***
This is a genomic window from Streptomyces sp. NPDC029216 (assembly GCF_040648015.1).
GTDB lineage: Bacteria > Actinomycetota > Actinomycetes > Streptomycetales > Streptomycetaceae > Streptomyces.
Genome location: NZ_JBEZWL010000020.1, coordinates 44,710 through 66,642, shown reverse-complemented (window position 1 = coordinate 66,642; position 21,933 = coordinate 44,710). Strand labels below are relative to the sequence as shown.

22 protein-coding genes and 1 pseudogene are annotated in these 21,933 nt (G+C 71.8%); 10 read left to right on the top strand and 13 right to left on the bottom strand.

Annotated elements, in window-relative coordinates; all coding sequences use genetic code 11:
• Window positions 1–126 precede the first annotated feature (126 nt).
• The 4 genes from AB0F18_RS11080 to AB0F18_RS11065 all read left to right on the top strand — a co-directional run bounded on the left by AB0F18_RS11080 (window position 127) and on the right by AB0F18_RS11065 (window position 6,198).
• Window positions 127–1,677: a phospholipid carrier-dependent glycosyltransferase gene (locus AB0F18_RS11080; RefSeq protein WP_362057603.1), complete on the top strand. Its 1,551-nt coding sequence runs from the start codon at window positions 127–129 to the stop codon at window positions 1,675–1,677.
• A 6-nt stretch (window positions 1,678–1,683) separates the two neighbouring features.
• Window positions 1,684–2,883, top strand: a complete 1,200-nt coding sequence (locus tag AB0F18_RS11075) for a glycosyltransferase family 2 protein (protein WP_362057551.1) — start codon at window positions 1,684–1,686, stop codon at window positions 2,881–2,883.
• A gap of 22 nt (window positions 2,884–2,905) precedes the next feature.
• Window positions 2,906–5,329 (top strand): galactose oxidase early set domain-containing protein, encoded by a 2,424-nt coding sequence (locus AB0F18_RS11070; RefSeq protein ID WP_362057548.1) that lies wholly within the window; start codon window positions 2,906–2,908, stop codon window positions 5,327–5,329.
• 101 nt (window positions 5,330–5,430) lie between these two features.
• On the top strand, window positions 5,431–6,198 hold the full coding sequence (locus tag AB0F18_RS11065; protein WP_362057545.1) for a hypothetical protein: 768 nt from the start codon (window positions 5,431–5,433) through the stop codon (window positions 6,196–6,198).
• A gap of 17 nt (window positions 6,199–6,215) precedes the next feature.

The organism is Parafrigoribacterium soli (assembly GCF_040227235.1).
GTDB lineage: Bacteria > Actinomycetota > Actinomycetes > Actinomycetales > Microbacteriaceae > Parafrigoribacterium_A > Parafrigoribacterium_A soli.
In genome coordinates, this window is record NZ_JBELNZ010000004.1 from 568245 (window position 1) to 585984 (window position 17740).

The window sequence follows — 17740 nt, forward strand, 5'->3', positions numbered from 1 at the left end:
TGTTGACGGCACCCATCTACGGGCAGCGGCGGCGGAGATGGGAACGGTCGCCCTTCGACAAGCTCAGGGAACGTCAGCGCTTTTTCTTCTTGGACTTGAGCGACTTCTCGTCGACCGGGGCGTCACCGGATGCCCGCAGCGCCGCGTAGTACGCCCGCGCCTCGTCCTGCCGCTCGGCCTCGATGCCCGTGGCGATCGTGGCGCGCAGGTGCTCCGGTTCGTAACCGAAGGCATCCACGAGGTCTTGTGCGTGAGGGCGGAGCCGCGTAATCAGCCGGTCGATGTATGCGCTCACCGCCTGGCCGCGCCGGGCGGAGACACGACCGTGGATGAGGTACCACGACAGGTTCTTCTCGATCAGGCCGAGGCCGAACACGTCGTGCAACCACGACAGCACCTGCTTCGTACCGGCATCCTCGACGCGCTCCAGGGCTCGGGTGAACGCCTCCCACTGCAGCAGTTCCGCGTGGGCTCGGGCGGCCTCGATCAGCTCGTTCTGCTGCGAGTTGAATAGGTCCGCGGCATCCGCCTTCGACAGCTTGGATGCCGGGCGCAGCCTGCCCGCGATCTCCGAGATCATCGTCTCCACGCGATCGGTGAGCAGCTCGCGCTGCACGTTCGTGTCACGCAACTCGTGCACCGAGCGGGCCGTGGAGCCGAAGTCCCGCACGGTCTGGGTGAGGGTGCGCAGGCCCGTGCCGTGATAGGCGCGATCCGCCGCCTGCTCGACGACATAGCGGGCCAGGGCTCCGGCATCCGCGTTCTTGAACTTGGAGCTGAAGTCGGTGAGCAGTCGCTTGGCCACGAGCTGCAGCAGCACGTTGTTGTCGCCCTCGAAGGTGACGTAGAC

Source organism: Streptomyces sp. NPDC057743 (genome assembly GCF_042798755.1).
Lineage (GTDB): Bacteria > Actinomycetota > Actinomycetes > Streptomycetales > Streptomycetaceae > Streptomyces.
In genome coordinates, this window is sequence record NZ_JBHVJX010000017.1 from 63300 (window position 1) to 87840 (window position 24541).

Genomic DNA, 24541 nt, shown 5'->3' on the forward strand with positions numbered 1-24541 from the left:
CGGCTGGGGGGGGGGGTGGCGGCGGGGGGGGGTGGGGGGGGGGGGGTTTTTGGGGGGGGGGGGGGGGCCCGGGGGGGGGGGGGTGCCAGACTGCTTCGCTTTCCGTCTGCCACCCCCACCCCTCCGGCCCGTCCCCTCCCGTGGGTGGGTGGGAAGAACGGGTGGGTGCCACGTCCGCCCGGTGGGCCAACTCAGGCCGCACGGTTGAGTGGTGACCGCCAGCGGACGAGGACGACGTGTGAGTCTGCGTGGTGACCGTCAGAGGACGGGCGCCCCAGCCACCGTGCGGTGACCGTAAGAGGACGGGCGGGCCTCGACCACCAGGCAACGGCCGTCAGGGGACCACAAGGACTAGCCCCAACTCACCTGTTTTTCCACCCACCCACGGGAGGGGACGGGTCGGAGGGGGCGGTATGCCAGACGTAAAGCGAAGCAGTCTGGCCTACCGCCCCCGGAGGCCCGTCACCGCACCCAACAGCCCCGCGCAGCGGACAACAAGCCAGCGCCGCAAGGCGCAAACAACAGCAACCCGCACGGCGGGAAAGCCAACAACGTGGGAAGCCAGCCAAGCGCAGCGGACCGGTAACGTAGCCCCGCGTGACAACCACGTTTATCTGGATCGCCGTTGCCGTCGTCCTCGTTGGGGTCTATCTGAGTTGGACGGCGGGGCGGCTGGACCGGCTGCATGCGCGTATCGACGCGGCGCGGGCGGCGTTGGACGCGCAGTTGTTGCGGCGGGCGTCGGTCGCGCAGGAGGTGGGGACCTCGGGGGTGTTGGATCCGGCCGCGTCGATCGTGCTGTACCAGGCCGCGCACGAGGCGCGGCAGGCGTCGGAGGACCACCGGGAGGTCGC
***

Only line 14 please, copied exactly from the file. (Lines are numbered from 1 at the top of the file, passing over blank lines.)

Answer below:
• On the top strand, window positions 5,431–6,198 hold the full coding sequence (locus tag AB0F18_RS11065; protein WP_362057545.1) for a hypothetical protein: 768 nt from the start codon (window positions 5,431–5,433) through the stop codon (window positions 6,196–6,198).